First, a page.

Filling CNG Fuel Tanks

CNG Fueling Animation

CNG Fueling Animation

Use this interactive animation to learn how fill speed and temperature affect the final fill volume.

Unlike liquid fuel, which consistently maintains the same volume across a broad range of temperatures, compressed natural gas (CNG) will expand and contract significantly with a change in temperature. Heat causes CNG fuel molecules to expand, and cold causes the molecules to become denser. Therefore, under industry standard conditions (pressure and temperature), a CNG tank may typically contain 20 gasoline gallon equivalents. However, on a hot day the CNG molecules will expand, and the tank may only be able to accommodate up to 75% (or less) of its design potential under cooler temperature conditions.

Fueling equipment has been optimized with fast-fill dispensers that are equipped with a temperature compensation feature to help maintain temperatures to industry standard conditions and assist vehicles to achieve maximum fill of their fuel tanks.

The amount of CNG that can be stored in a vehicle's tank varies due to multiple factors:

  • Fueling rate: As the rate of CNG fueling increases, the temperature of the fuel molecules also increases dramatically. As the fuel warms up, it expands and becomes less dense, resulting in less energy per volume when the fuel system reaches the industry-rated pressure. Therefore, it is usually more efficient to achieve a fuller fill with a slower "time-fill" method rather than a "fast-fill" process. This allows the CNG fuel molecules to remain in a dense state rather than expanding from the heat created by the rapid movement and compression of CNG into the tank.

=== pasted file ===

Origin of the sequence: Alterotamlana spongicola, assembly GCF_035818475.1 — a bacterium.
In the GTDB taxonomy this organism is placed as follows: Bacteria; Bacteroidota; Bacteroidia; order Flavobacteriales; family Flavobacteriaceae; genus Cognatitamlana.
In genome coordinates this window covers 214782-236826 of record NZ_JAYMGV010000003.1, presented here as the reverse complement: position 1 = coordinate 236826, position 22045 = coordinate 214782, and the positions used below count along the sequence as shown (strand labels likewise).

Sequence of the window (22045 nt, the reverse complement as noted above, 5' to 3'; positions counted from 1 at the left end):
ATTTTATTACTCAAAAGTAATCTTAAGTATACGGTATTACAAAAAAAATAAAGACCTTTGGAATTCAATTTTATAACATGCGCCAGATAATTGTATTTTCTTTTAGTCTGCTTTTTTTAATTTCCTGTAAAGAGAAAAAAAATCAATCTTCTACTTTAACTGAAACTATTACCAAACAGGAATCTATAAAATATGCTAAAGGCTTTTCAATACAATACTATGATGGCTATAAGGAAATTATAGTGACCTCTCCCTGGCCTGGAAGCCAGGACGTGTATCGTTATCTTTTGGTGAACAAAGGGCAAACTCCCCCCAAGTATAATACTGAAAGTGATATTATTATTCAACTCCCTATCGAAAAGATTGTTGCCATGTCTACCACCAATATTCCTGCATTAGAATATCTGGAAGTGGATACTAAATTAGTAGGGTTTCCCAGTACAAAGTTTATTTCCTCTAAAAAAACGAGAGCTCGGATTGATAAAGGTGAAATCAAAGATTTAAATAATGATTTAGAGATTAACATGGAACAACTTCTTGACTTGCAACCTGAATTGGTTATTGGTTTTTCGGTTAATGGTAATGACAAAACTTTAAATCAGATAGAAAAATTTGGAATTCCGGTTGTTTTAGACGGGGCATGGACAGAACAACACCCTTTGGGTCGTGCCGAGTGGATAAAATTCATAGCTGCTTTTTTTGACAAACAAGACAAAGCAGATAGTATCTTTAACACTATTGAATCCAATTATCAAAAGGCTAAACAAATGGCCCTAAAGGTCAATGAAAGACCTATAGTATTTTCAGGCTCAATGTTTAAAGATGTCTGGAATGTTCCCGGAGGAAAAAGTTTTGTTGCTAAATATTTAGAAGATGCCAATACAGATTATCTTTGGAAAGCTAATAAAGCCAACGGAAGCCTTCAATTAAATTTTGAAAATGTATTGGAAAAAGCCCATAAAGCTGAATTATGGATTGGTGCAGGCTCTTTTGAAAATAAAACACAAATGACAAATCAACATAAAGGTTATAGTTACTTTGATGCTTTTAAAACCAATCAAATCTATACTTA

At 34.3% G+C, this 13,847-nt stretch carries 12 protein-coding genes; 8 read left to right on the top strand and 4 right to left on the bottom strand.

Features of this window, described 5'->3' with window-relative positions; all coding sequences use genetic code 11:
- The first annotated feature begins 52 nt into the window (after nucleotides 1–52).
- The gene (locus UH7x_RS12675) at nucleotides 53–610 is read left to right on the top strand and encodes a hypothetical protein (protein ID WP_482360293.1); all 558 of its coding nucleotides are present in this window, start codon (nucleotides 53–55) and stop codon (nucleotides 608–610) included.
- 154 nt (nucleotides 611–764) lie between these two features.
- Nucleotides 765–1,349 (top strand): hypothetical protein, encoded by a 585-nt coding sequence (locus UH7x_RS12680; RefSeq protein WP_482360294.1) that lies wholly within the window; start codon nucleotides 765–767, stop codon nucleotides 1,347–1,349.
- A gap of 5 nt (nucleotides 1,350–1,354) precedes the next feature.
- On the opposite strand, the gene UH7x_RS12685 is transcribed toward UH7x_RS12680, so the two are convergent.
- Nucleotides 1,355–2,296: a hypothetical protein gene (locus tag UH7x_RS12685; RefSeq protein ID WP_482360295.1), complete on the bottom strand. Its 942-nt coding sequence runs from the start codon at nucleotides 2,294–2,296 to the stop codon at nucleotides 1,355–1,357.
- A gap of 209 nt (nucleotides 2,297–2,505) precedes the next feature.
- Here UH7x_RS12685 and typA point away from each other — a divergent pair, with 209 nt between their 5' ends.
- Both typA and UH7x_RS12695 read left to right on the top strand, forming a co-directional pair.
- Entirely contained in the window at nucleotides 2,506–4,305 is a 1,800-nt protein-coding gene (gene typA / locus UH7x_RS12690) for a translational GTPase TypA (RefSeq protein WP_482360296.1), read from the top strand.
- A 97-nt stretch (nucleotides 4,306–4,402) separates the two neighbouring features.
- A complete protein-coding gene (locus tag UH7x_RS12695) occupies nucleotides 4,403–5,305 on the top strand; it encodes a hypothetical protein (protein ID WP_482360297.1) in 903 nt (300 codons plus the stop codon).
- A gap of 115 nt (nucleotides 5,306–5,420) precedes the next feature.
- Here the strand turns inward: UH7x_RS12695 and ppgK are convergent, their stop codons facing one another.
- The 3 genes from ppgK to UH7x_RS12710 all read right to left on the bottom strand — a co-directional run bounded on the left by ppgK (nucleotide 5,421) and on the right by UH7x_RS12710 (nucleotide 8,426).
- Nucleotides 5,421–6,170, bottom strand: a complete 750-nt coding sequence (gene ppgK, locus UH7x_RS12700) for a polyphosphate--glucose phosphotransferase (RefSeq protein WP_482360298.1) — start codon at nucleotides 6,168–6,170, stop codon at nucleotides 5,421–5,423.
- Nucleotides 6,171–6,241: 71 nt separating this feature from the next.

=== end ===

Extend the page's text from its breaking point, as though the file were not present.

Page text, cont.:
• Ambient temperature: The outside temperature also affects the temperature of the CNG. At higher temperatures, CNG is less dense and therefore does not contain as much energy per unit volume as it would in a compressed state at a lower temperature. When the CNG is stored in warm ambient temperatures, the fuel molecules expand and no longer contain as much energy as they would at lower temperatures.

  • Pressure rating: The typical industry standard for CNG fueling system pressure is 3,600 pounds per square inch (psi). Some systems in the United States and many systems overseas are rated at 3,000 psi. These fill pressures are based on a 70ºF ambient temperature. The CNG fuel tanks are designed to withstand up to 125% of their operating pressure. Therefore, a 3,000-psi tank can technically be filled to 3,750 psi, and a 3,600-psi tank can be filled to 4,500 psi. This allows a tank to be filled to a higher pressure on hot days when the gas is expanding, as well as compensate for the heat associated with the compression of the natural gas. A good rule of thumb is that for every 10ºF plus or minus 70ºF, the pressure will increase or decrease by 100 psi.

  • Tank type: There are four types of CNG tanks (Type 1–4). The type designation is based on the design and production method, including the tank's liner material. The materials also regulate the temperature inside of the tank and therefore affect how much CNG it can contain based on the defined limits. For example, carbon fiber tanks retain more heat compared to steel tanks and may reduce the capacity of the CNG due to the fuel molecules expanding under warmer conditions.